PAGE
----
A lawsuit brought by two North Carolina breweries that challenges the constitutionality of the state’s distribution laws is inching toward a trial.
Last Thursday, Superior Court Judge Allen Baddour denied the state’s motions to dismiss the case or send it to a three-judge panel.
A trial date has not been set.
Acting under the Craft Freedom LLC corporate banner, Olde Mecklenburg Brewery and NoDa Brewing Co. filed the lawsuit one year ago alleging that North Carolina’s 25,000 barrel self-distribution cap, as well as franchise laws that lock breweries into contracts with their wholesalers, are unconstitutional and “artificially suppressing” the craft brewing industry.
In a press release praising the Superior Court’s decision, Olde Mecklenburg Brewery founder John Marrino said, “Today’s victory upholds the basic principle that the government cannot enrich one group of private parties at the expense of another.”
Following the decision, Craft Freedom’s attorneys, Drew Erteschik and Bob Orr, filed subpoenas seeking documents and communications, including emails, between North Carolina’s beer wholesalers and lawmakers and lobbyists. The attorneys are also seeking records from the North Carolina Alcoholic Beverage Control Commission that outlines agreements between large brewers and wholesalers.
Erteschik and Orr released a joint statement Tuesday saying they are “pleased” that the court “rejected the state’s arguments for dismissal and held that we sufficiently alleged that these laws are unconstitutional.”
“Our craft brewery clients, the entire craft beer community, and craft beer consumers across North Carolina can all share in this major victory,” Erteschik and Orr said, via the release.
For his part, North Carolina Beer & Wine Wholesalers Association executive director Tim Kent told Brewbound that the state’s distributors “remain confident that the state will successfully defend the state alcohol laws that are being challenged in this case.”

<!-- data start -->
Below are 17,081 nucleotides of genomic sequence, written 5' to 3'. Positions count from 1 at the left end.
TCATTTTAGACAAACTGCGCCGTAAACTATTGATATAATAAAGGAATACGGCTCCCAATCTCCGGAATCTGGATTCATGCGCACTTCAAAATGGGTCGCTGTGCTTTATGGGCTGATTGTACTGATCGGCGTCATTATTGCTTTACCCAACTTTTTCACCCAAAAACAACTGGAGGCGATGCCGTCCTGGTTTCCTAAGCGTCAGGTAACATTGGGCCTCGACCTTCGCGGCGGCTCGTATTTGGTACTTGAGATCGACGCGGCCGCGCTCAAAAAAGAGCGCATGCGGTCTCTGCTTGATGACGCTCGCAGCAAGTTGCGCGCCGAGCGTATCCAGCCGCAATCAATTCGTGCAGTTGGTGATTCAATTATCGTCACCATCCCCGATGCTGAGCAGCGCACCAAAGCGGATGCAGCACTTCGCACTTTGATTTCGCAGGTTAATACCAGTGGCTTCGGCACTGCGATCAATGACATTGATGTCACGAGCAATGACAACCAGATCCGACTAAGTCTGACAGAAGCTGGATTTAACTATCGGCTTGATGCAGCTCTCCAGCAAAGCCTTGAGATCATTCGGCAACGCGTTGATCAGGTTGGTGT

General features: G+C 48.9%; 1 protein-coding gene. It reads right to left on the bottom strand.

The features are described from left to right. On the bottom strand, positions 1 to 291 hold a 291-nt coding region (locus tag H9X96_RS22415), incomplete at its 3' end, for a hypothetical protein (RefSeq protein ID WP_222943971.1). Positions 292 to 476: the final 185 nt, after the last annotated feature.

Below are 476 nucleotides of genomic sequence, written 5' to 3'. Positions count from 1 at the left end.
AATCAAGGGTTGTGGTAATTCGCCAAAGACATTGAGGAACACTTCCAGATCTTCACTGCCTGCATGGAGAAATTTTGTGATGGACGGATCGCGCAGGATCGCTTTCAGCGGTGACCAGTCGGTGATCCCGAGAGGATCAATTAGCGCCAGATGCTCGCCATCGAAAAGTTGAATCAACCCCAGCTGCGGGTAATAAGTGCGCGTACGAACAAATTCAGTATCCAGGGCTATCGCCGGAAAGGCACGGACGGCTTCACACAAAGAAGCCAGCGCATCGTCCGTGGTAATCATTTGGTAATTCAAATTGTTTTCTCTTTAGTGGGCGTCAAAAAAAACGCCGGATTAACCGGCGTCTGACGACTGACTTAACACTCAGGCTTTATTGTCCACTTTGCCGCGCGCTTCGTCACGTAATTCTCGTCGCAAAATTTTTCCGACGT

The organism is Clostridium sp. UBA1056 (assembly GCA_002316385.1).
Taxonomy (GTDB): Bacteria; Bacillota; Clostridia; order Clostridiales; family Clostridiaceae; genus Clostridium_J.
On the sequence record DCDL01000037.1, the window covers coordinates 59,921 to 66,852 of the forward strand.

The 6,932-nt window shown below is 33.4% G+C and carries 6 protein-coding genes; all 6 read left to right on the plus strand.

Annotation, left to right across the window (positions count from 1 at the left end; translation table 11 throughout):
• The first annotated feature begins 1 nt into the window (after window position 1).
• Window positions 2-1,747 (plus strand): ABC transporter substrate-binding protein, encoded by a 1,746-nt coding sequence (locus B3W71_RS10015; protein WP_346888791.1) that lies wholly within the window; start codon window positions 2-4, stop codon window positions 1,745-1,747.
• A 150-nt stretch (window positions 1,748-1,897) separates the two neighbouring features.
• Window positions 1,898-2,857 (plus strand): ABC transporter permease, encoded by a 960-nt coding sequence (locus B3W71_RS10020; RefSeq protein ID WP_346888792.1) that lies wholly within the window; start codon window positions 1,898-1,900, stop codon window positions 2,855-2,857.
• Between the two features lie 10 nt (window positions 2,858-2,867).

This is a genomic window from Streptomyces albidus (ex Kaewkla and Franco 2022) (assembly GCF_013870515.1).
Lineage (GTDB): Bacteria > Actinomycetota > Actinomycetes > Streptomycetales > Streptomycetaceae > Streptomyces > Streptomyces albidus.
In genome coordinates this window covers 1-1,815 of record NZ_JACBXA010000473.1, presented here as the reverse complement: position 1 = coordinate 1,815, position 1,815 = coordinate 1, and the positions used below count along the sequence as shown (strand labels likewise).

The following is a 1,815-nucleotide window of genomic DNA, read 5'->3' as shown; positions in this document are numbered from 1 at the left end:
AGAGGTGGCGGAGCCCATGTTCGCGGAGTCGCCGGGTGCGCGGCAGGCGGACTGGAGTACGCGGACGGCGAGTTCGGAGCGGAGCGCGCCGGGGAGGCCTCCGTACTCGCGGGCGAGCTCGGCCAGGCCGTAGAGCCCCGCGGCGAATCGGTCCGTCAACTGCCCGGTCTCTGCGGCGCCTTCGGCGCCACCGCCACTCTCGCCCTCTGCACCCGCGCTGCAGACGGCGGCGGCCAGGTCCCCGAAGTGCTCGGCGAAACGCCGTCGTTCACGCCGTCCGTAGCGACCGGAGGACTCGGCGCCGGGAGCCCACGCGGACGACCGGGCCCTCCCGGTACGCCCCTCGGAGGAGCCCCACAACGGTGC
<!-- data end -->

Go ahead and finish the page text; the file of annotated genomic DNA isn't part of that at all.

“Our courts in North Carolina and throughout the country have continually recognized that these laws that we have on the books are unquestionably legitimate,” he said.
Kent added that the state’s craft brewers could not self-distribute their beer prior to 1989. He also noted that the North Carolina Legislature increased the cap to 25,000 barrels annually in 2003.
“The provisions being challenged in this case are actually exceptions to the regulatory system that were created just for craft brewers, and those provisions are now being challenged by two breweries.”
Asked whether he would agree that the beer market has changed since 2003, Kent said, “It’s certainly become more competitive.”
Kent, who is among those subpoenaed in the case, said he had not yet received the document.
The state of North Carolina allows breweries to sell their distribution rights to wholesalers, he added, but the price varies depending on the brand.
In a sworn affidavit filed in Craft Freedom’s case, Dustin Canestorp, a Marine veteran who opened Beer Army Combat Brewery in April 2013, said he sold his brewery’s statewide distribution rights for $25,000 to Freedom Beverage Company (FBC), with the exception of Craven County where Beer Army was allowed to self-distribute.
When the relationship soured and sales began to decline, however, Canestorp said Freedom refused to return his brewery’s distribution rights without receiving a “fair market value” of $400,000.
“Without this ransom payment, it appeared that FBC intended — and, under North Carolina’s misguided laws, was encouraged — to hold our distribution rights hostage,” he said.
According to his affidavit, Canestorp said he recorded Freedom Beverage Company president Tim Booras saying Beer Army was “absolutely” being punished and deemphasized for adding out-of-state distribution via Global Beverage Group.
“It was definitely punitive,” Booras told him on the tape in 2014. “I’m a mercurial guy, you know? My temperature goes hot and cold.”
Also captured on the tape was an admission that the state’s franchise laws were “biased,” and written by a “beer wholesaler.”
“This Franchise Law… a beer wholesaler wrote it, and it’s quite frankly biased,” Booras said at the time.
Beer Army went out business in April 2015.
In their lawsuit, Craft Freedom argues that craft breweries surpassing the 25,000-barrel threshold are being punished for their own success by being forced to sign with a wholesaler.
In 2016, Olde Mecklenburg sold more than 21,000 while NoDa produced more than 15,000 barrels. The beer companies also argued that the state’s franchise laws force craft breweries into “oppressive, one-sided contracts with distributors that literally last forever” and require them to turn over control of their products and pricing to wholesalers.